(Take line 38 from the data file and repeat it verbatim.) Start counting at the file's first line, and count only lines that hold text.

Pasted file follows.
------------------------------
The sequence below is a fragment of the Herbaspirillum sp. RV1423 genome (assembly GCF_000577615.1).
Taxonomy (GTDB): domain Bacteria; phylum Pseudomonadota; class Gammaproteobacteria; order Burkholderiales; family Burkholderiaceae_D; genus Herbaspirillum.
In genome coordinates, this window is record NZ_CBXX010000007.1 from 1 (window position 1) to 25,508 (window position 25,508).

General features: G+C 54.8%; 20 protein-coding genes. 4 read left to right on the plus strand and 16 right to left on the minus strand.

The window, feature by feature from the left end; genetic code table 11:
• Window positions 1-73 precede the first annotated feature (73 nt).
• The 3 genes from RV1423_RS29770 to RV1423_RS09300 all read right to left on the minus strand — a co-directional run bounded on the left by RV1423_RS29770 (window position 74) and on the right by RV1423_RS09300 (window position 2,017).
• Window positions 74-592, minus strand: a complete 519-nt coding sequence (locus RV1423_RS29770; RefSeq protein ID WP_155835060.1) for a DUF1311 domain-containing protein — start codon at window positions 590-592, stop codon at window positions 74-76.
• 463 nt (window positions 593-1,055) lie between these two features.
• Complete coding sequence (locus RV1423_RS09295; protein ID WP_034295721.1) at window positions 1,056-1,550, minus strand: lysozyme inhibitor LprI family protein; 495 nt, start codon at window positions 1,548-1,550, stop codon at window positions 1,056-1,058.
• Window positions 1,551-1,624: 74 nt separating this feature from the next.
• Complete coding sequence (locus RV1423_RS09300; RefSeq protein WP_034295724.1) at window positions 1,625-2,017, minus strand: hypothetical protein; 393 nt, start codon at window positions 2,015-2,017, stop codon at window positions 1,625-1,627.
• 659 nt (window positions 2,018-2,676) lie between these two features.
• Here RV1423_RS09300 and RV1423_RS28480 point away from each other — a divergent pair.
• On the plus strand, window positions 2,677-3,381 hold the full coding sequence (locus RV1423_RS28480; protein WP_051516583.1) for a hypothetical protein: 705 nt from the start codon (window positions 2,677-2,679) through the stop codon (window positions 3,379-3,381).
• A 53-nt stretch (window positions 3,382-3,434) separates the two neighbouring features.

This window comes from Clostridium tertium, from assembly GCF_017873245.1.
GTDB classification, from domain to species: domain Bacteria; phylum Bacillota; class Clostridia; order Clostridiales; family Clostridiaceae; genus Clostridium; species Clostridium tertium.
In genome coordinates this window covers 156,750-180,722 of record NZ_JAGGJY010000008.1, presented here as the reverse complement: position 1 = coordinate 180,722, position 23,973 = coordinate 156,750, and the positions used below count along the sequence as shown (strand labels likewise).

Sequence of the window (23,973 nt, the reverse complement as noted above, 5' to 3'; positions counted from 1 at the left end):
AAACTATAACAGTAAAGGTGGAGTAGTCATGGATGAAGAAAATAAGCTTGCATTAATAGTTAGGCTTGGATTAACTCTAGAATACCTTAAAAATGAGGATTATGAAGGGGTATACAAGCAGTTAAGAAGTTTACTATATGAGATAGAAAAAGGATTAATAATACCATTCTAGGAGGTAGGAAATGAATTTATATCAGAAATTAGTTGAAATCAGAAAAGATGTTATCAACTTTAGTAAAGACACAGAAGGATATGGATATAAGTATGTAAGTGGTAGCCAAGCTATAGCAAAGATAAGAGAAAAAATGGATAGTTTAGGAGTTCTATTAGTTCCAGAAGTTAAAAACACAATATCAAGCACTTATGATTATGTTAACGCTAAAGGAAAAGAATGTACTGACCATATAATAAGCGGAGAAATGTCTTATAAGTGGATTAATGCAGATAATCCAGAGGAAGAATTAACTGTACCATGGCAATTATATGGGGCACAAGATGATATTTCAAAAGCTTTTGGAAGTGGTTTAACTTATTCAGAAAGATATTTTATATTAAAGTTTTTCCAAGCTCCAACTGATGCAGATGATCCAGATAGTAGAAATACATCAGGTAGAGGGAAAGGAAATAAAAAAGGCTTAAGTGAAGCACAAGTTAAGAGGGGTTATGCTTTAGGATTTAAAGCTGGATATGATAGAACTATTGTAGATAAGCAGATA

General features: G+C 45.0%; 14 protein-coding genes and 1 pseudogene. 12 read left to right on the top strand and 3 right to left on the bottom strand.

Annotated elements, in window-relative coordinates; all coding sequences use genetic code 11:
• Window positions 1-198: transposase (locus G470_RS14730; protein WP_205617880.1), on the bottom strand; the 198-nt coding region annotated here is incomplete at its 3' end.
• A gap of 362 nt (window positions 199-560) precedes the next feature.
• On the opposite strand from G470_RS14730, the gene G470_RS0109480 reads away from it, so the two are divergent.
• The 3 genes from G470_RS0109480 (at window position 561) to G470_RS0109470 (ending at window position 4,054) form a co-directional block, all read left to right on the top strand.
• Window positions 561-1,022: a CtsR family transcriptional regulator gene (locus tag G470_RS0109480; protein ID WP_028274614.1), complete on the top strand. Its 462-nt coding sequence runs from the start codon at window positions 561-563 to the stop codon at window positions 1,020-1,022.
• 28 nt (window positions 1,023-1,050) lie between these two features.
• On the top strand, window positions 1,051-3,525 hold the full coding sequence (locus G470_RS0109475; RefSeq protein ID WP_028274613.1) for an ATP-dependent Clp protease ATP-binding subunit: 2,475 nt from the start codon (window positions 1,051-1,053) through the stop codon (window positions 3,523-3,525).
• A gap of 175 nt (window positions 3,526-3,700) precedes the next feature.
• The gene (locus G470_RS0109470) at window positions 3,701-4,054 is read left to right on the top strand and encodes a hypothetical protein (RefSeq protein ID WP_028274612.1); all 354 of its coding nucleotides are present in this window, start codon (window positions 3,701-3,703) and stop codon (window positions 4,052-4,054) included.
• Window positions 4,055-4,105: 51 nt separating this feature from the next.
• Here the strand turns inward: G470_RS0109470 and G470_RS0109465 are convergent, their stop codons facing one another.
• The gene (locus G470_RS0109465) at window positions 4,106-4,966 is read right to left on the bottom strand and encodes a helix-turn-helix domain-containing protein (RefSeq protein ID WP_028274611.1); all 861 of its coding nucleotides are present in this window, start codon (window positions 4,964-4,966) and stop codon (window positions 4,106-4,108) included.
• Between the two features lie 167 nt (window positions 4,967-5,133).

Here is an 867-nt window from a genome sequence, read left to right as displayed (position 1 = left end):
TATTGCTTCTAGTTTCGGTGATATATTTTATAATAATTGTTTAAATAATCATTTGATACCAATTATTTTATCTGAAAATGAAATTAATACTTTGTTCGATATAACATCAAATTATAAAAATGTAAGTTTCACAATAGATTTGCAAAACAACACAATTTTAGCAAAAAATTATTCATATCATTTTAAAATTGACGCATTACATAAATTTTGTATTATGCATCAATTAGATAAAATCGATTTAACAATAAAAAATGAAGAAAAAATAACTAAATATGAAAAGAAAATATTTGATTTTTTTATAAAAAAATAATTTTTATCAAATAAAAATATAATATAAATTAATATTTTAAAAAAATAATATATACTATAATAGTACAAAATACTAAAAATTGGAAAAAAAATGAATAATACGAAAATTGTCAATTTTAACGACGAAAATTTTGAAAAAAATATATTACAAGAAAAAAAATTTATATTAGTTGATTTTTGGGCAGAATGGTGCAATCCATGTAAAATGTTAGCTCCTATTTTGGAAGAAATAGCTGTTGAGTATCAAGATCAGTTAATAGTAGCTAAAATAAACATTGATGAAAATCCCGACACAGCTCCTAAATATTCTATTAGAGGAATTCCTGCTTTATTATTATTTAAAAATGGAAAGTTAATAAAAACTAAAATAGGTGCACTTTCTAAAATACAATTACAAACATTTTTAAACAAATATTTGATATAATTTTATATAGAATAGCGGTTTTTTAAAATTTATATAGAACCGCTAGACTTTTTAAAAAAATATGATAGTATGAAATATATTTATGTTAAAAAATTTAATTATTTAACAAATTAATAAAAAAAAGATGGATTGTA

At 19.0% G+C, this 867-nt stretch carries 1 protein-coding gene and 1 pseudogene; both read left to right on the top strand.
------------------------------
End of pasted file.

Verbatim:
TATTGCTTCTAGTTTCGGTGATATATTTTATAATAATTGTTTAAATAATCATTTGATACCAATTATTTTATCTGAAAATGAAATTAATACTTTGTTCGATATAACATCAAATTATAAAAATGTAAGTTTCACAATAGATTTGCAAAACAACACAATTTTAGCAAAAAATTATTCATATCATTTTAAAATTGACGCATTACATAAATTTTGTATTATGCATCAATTAGATAAAATCGATTTAACAATAAAAAATGAAGAAAAAATAACTAAATATGAAAAGAAAATATTTGATTTTTTTATAAAAAAATAATTTTTATCAAATAAAAATATAATATAAATTAATATTTTAAAAAAATAATATATACTATAATAGTACAAAATACTAAAAATTGGAAAAAAAATGAATAATACGAAAATTGTCAATTTTAACGACGAAAATTTTGAAAAAAATATATTACAAGAAAAAAAATTTATATTAGTTGATTTTTGGGCAGAATGGTGCAATCCATGTAAAATGTTAGCTCCTATTTTGGAAGAAATAGCTGTTGAGTATCAAGATCAGTTAATAGTAGCTAAAATAAACATTGATGAAAATCCCGACACAGCTCCTAAATATTCTATTAGAGGAATTCCTGCTTTATTATTATTTAAAAATGGAAAGTTAATAAAAACTAAAATAGGTGCACTTTCTAAAATACAATTACAAACATTTTTAAACAAATATTTGATATAATTTTATATAGAATAGCGGTTTTTTAAAATTTATATAGAACCGCTAGACTTTTTAAAAAAATATGATAGTATGAAATATATTTATGTTAAAAAATTTAATTATTTAACAAATTAATAAAAAAAAGATGGATTGTA